Hacjivah Dayimani determined to evolve as a player to realise Springbok dream

Hacjivah Dayimani determined to evolve as a player to realise Springbok dream

Stormers star Hacjivah Dayimani is aiming to prove his physicality as he looks to become a more complete player and realise his dream of playing for the Springboks.

The Cape Town star has become known for his impressive athleticism and pace for a big man, who offers something different to the typical South African back-rower.

Dayimani has been in brilliant form for the Stormers since making the move from the Lions in 2021 as he played a key role in their United Rugby Championship title run.

For much of that tournament he wore seven on his back but between last season and this season has regularly switched across to eight in the absence of Evan Roos with aplomb.

A player with his unique skill set has always caught the eye but perhaps that has worked against him considering how much the Springboks rely on sheer physicality.

"I've been playing Super Rugby since 2017 and I've been an up-and-coming player for almost eight years," Dayimani said.

"I'm just trying to change that, that I'm a player to look out for, and to break that ceiling. Hopefully, I can reach greater heights.

"If that Bok dream doesn't come it won't be the end of the world, I'll keep improving."

Dayimani has often been based in the wider channels during the game but is eager to show that he can do the hard yards down the middle of the park.

"Based on how the Stormers play, and with Evan Roos in the middle [of the back row], I was always in the wide channels," Dayimani explained.

"Now the coaches and I have decided that's [the tight-loose] where I need to improve because there's a perception about me that I'm this guy who just wants to be in the wide channels, do the offloads and fancy passing but I shy away when it comes to the hard yards.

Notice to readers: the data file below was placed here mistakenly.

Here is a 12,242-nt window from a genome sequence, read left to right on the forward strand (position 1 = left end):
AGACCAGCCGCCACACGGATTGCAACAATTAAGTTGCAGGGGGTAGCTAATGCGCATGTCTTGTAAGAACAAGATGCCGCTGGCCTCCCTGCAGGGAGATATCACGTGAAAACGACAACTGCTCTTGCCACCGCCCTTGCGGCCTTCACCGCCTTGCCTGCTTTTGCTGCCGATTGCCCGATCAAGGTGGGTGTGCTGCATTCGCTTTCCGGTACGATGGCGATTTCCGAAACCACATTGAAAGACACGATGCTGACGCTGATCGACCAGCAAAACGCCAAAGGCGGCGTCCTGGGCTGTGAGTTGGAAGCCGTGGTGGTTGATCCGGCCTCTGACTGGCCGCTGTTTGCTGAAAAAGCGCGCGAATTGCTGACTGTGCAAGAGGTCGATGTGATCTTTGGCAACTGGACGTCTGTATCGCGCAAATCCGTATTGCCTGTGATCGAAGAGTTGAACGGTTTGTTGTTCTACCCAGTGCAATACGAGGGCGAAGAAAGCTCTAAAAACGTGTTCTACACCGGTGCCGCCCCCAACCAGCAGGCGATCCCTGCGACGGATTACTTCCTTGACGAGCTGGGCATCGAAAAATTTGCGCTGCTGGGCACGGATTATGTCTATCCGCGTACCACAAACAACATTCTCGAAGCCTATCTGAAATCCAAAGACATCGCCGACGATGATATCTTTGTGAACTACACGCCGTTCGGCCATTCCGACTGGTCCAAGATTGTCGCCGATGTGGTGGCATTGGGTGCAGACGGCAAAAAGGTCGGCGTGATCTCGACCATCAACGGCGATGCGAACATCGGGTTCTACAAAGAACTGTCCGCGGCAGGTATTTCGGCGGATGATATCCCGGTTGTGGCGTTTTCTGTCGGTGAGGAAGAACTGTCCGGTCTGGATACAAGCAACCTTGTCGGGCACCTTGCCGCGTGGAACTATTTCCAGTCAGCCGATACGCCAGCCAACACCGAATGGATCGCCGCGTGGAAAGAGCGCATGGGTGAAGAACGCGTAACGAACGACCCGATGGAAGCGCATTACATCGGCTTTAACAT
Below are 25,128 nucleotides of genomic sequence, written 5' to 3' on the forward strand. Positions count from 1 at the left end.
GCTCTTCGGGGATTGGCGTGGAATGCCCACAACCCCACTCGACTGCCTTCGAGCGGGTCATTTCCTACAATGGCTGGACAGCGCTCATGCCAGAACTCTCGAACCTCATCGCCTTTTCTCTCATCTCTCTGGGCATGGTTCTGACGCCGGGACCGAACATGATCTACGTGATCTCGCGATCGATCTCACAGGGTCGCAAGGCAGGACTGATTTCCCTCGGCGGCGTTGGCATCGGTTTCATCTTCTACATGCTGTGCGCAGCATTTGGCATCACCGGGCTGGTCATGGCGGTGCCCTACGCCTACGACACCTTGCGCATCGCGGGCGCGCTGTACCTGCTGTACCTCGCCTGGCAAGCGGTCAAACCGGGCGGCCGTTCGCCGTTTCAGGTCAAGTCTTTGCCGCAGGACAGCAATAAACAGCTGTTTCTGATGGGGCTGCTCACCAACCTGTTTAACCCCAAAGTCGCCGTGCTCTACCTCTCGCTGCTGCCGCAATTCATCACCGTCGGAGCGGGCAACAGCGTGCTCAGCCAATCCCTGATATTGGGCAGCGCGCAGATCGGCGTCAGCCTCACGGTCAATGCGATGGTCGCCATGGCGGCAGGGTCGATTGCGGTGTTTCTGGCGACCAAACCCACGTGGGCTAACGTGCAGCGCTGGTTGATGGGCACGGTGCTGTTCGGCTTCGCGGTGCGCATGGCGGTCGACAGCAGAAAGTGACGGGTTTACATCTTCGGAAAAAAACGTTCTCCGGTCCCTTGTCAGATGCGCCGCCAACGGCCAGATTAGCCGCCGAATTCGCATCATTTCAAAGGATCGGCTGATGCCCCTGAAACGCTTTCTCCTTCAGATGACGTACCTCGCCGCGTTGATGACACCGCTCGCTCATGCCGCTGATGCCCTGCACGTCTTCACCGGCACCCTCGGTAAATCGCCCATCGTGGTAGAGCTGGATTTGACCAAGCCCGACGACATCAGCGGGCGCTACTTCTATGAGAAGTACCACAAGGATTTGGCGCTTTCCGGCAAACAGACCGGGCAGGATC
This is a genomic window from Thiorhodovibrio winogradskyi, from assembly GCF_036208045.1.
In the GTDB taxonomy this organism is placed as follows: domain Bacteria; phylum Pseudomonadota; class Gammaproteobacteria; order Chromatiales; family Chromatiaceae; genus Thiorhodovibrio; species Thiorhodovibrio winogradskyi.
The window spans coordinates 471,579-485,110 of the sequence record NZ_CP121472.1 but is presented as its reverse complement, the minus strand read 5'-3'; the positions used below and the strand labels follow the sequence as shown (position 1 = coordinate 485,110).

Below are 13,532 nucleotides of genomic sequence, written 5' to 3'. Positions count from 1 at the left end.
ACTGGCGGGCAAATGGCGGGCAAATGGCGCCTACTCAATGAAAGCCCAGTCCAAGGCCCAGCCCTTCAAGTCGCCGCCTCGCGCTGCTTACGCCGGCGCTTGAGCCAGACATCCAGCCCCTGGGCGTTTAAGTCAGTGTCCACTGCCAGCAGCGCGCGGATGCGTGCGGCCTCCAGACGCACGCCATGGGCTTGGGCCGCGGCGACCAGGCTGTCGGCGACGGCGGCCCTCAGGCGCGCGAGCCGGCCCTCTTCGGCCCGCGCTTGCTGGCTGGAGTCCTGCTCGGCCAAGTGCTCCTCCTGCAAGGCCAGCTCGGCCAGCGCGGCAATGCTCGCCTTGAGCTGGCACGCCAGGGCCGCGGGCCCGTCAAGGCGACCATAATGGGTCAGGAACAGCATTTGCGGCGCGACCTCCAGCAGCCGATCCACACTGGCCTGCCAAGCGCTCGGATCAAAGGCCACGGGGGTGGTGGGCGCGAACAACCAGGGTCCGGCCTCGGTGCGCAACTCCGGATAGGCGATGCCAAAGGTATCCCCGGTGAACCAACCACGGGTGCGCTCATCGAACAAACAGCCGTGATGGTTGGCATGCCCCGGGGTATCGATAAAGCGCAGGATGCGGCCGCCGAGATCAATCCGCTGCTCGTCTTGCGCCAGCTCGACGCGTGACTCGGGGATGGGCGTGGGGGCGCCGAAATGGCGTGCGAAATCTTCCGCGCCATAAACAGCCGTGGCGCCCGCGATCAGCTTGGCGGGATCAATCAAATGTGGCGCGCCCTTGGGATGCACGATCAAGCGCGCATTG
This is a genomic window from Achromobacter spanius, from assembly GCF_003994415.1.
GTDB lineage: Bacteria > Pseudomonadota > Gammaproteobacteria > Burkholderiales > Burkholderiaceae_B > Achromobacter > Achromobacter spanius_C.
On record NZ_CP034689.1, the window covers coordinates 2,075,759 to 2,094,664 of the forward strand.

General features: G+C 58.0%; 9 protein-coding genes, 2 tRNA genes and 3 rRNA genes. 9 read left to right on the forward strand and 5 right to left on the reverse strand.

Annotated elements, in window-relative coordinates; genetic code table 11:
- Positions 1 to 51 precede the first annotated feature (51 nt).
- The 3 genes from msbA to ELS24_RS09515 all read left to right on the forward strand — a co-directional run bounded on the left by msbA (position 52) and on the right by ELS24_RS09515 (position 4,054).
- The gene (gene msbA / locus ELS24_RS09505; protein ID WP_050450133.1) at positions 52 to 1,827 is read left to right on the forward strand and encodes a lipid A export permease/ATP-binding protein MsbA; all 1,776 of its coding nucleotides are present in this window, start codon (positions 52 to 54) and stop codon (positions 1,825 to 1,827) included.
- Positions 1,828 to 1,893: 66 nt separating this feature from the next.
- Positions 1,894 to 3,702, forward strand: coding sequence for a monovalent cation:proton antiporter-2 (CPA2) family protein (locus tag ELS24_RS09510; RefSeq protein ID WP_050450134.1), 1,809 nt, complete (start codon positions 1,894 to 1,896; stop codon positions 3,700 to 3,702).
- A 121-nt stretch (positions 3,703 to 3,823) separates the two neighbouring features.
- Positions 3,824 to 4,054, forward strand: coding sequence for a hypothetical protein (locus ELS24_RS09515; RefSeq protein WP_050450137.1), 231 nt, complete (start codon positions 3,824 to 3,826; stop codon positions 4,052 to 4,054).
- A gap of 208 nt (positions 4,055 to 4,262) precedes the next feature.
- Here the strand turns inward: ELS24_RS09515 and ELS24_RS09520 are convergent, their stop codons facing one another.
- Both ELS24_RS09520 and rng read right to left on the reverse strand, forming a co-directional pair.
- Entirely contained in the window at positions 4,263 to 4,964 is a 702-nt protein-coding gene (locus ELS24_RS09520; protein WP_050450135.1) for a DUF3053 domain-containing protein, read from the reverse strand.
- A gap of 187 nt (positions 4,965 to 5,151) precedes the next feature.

"In the games against Zebre, La Rochelle and the Bulls there were a few moments where you're starting to see that I'm trying to be in the trenches, or where it's hot - as we call it - it's a part of my game I'm working on and trying to show."

The loose forward also pointed out that being a good ball carrier can be done in a variety of ways rather than with just brute force.

"There's a perception in rugby that in order to be a good ball carrier you have to run into people," added Dayimani.

"They don't look at the metres made, and the defenders beaten, they look at the physicality of running into players as what makes you a good ball-carrier.

"When I looked at my stats, I always looked at defenders beaten, how many metres I made, and I always thought I was a good ball carrier based on that, but other people think otherwise.

"So, I want to show people that I can be in those hot places on the rugby field and that I can mix the two to become a complete rugby player."

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